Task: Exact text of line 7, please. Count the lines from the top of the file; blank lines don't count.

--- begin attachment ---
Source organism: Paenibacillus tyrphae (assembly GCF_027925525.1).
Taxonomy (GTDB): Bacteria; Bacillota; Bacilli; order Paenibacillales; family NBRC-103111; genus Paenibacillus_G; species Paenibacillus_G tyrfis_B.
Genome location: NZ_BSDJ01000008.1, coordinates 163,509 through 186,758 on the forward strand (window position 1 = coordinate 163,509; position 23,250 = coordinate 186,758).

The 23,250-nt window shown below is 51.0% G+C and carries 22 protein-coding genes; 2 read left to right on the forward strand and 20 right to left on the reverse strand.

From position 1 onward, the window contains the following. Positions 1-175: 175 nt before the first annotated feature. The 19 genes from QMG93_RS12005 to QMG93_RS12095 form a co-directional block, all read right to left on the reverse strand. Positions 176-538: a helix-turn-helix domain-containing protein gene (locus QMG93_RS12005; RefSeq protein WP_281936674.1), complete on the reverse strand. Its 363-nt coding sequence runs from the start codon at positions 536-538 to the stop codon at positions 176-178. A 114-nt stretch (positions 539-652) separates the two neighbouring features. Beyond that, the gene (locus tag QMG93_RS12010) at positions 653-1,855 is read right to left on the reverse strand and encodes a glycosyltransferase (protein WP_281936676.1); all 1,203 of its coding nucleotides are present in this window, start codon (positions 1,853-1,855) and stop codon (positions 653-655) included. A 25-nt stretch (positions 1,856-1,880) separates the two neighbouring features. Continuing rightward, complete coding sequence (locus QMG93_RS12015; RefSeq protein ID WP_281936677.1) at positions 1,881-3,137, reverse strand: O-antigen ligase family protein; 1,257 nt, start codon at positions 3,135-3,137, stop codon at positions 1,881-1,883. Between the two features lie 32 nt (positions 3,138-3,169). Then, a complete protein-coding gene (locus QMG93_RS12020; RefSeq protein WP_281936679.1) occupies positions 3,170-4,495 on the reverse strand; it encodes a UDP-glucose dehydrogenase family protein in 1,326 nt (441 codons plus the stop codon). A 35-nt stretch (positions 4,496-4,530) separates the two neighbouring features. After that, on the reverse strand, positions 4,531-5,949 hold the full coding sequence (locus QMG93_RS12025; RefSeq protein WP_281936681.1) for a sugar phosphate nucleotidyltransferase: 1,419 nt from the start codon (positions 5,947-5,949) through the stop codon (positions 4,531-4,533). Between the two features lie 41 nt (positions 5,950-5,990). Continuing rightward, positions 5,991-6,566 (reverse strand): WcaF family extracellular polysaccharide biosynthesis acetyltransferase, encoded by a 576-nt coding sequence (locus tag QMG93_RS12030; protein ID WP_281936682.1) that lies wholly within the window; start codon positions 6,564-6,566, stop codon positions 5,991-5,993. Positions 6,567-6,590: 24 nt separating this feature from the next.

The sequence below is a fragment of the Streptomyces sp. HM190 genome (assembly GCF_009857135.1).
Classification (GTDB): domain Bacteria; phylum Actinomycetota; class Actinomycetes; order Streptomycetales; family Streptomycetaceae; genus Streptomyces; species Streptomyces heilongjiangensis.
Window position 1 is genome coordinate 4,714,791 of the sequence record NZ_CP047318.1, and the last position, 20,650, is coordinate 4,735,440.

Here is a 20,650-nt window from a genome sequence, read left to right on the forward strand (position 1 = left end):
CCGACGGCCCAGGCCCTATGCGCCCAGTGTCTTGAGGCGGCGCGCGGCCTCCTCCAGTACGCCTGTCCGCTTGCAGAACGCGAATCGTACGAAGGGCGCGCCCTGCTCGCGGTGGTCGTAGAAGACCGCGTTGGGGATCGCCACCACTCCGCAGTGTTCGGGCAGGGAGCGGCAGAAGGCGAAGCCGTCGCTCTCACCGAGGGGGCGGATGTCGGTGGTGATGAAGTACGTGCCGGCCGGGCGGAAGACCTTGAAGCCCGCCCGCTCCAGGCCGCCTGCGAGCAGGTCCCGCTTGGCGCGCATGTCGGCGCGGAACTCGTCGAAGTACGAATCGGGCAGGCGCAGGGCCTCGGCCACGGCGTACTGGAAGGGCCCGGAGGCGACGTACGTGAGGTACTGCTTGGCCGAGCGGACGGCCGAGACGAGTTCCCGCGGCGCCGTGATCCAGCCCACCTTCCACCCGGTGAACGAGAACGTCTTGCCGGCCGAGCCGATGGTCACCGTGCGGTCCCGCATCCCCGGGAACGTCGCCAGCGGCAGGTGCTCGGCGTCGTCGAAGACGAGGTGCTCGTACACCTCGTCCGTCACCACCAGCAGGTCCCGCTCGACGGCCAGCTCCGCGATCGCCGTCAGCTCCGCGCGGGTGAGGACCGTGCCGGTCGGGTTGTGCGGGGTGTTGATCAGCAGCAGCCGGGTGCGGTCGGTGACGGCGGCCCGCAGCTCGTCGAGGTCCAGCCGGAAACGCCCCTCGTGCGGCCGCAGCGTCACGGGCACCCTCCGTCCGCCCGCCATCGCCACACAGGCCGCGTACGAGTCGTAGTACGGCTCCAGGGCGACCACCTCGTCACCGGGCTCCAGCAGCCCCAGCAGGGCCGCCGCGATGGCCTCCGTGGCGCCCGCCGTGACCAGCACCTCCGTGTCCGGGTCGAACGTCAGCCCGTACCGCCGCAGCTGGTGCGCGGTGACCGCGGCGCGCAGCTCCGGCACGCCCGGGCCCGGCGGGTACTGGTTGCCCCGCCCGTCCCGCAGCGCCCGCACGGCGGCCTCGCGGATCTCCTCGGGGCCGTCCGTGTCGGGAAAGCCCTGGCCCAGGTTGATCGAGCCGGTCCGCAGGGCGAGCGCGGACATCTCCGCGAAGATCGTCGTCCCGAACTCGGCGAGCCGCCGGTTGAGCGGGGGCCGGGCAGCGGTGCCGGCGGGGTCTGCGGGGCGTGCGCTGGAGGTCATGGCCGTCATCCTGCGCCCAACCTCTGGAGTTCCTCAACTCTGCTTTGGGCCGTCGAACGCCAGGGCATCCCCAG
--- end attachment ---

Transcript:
Classification (GTDB): domain Bacteria; phylum Actinomycetota; class Actinomycetes; order Streptomycetales; family Streptomycetaceae; genus Streptomyces; species Streptomyces heilongjiangensis.